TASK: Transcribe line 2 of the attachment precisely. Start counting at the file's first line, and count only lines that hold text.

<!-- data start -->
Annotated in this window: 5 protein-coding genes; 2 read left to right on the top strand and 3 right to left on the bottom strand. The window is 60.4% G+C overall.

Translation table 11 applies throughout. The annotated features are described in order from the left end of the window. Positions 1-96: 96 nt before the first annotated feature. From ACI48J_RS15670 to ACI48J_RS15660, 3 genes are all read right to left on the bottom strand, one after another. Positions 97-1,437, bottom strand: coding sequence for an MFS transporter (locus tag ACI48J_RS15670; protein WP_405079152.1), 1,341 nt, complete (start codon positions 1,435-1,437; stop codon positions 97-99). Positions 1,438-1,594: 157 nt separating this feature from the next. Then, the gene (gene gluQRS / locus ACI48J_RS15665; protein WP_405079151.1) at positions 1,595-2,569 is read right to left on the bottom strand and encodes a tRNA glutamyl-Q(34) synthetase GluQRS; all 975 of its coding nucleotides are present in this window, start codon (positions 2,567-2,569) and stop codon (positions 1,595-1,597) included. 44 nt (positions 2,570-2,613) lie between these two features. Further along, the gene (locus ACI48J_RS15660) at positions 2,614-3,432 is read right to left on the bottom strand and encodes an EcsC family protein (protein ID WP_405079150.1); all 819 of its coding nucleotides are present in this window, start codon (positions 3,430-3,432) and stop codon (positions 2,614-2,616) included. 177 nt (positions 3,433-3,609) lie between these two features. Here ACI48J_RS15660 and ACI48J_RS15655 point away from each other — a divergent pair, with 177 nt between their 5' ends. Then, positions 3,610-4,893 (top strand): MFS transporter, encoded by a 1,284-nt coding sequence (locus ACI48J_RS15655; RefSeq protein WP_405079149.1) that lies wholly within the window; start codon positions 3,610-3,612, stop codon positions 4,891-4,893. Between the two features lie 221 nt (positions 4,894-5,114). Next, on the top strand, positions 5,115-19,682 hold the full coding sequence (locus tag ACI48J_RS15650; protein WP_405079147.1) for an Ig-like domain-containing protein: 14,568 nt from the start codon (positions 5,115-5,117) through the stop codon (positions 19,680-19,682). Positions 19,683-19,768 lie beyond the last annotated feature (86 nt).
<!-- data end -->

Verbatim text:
Translation table 11 applies throughout. The annotated features are described in order from the left end of the window. Positions 1-96: 96 nt before the first annotated feature. From ACI48J_RS15670 to ACI48J_RS15660, 3 genes are all read right to left on the bottom strand, one after another. Positions 97-1,437, bottom strand: coding sequence for an MFS transporter (locus tag ACI48J_RS15670; protein WP_405079152.1), 1,341 nt, complete (start codon positions 1,435-1,437; stop codon positions 97-99). Positions 1,438-1,594: 157 nt separating this feature from the next. Then, the gene (gene gluQRS / locus ACI48J_RS15665; protein WP_405079151.1) at positions 1,595-2,569 is read right to left on the bottom strand and encodes a tRNA glutamyl-Q(34) synthetase GluQRS; all 975 of its coding nucleotides are present in this window, start codon (positions 2,567-2,569) and stop codon (positions 1,595-1,597) included. 44 nt (positions 2,570-2,613) lie between these two features. Further along, the gene (locus ACI48J_RS15660) at positions 2,614-3,432 is read right to left on the bottom strand and encodes an EcsC family protein (protein ID WP_405079150.1); all 819 of its coding nucleotides are present in this window, start codon (positions 3,430-3,432) and stop codon (positions 2,614-2,616) included. 177 nt (positions 3,433-3,609) lie between these two features. Here ACI48J_RS15660 and ACI48J_RS15655 point away from each other — a divergent pair, with 177 nt between their 5' ends. Then, positions 3,610-4,893 (top strand): MFS transporter, encoded by a 1,284-nt coding sequence (locus ACI48J_RS15655; RefSeq protein WP_405079149.1) that lies wholly within the window; start codon positions 3,610-3,612, stop codon positions 4,891-4,893. Between the two features lie 221 nt (positions 4,894-5,114). Next, on the top strand, positions 5,115-19,682 hold the full coding sequence (locus tag ACI48J_RS15650; protein WP_405079147.1) for an Ig-like domain-containing protein: 14,568 nt from the start codon (positions 5,115-5,117) through the stop codon (positions 19,680-19,682). Positions 19,683-19,768 lie beyond the last annotated feature (86 nt).